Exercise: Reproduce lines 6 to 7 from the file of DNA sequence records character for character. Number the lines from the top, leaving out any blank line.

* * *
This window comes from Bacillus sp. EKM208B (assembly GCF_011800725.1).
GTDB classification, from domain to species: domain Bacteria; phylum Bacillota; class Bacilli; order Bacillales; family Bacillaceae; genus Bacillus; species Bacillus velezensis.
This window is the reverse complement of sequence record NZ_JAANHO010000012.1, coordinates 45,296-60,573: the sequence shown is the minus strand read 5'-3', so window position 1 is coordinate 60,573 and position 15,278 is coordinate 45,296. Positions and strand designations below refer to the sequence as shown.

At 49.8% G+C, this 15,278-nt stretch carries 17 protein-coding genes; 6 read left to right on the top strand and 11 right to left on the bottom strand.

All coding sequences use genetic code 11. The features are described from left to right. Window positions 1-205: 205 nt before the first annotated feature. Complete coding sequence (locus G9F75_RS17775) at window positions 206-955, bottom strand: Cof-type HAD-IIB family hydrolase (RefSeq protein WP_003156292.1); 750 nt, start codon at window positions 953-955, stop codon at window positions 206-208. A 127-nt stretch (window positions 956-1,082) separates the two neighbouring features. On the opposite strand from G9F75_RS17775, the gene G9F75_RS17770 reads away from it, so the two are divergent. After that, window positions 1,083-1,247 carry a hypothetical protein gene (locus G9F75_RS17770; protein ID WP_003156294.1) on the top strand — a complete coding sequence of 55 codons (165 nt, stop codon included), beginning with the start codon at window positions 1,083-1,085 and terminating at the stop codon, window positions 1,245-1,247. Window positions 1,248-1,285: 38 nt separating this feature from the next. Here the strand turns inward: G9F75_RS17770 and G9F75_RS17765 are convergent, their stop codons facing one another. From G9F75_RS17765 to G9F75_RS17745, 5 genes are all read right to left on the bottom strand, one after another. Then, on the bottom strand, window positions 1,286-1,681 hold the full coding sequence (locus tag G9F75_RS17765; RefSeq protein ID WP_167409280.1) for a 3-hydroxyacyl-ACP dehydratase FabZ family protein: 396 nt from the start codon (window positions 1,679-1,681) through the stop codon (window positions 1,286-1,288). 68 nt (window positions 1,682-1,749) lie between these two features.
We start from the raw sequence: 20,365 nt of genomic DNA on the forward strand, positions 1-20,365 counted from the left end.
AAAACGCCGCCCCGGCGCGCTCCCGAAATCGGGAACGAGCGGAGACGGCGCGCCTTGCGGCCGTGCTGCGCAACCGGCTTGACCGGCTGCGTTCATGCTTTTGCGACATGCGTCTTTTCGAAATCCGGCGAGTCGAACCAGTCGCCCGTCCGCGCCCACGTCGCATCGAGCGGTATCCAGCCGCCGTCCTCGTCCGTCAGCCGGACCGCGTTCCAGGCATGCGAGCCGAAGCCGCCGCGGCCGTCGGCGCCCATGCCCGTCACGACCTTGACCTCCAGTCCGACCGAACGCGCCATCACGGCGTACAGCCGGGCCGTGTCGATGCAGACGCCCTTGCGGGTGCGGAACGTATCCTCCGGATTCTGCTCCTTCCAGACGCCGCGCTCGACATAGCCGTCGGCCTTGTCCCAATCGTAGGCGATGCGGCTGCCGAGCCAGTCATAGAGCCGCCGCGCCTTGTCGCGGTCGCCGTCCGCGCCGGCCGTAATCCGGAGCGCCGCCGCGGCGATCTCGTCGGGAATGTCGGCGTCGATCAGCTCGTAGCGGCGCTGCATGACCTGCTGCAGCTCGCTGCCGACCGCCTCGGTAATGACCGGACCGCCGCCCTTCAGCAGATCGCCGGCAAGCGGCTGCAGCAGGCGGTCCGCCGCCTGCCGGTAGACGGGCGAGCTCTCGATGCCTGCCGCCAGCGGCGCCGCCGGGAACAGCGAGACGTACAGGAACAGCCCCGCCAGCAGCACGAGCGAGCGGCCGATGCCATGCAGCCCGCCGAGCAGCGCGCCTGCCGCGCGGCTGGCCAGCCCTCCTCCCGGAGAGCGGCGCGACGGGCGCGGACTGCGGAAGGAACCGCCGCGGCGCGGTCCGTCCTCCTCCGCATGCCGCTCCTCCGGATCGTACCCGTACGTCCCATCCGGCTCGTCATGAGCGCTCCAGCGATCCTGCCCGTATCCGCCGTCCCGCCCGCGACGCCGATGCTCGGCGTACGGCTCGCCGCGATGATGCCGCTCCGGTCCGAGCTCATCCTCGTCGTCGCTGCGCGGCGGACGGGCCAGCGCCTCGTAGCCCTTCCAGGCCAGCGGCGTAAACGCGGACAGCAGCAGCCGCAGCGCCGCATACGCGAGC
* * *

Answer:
We start from the raw sequence: 20,365 nt of genomic DNA on the forward strand, positions 1-20,365 counted from the left end.
AAAACGCCGCCCCGGCGCGCTCCCGAAATCGGGAACGAGCGGAGACGGCGCGCCTTGCGGCCGTGCTGCGCAACCGGCTTGACCGGCTGCGTTCATGCTTTTGCGACATGCGTCTTTTCGAAATCCGGCGAGTCGAACCAGTCGCCCGTCCGCGCCCACGTCGCATCGAGCGGTATCCAGCCGCCGTCCTCGTCCGTCAGCCGGACCGCGTTCCAGGCATGCGAGCCGAAGCCGCCGCGGCCGTCGGCGCCCATGCCCGTCACGACCTTGACCTCCAGTCCGACCGAACGCGCCATCACGGCGTACAGCCGGGCCGTGTCGATGCAGACGCCCTTGCGGGTGCGGAACGTATCCTCCGGATTCTGCTCCTTCCAGACGCCGCGCTCGACATAGCCGTCGGCCTTGTCCCAATCGTAGGCGATGCGGCTGCCGAGCCAGTCATAGAGCCGCCGCGCCTTGTCGCGGTCGCCGTCCGCGCCGGCCGTAATCCGGAGCGCCGCCGCGGCGATCTCGTCGGGAATGTCGGCGTCGATCAGCTCGTAGCGGCGCTGCATGACCTGCTGCAGCTCGCTGCCGACCGCCTCGGTAATGACCGGACCGCCGCCCTTCAGCAGATCGCCGGCAAGCGGCTGCAGCAGGCGGTCCGCCGCCTGCCGGTAGACGGGCGAGCTCTCGATGCCTGCCGCCAGCGGCGCCGCCGGGAACAGCGAGACGTACAGGAACAGCCCCGCCAGCAGCACGAGCGAGCGGCCGATGCCATGCAGCCCGCCGAGCAGCGCGCCTGCCGCGCGGCTGGCCAGCCCTCCTCCCGGAGAGCGGCGCGACGGGCGCGGACTGCGGAAGGAACCGCCGCGGCGCGGTCCGTCCTCCTCCGCATGCCGCTCCTCCGGATCGTACCCGTACGTCCCATCCGGCTCGTCATGAGCGCTCCAGCGATCCTGCCCGTATCCGCCGTCCCGCCCGCGACGCCGATGCTCGGCGTACGGCTCGCCGCGATGATGCCGCTCCGGTCCGAGCTCATCCTCGTCGTCGCTGCGCGGCGGACGGGCCAGCGCCTCGTAGCCCTTCCAGGCCAGCGGCGTAAACGCGGACAGCAGCAGCCGCAGCGCCGCATACGCGAGC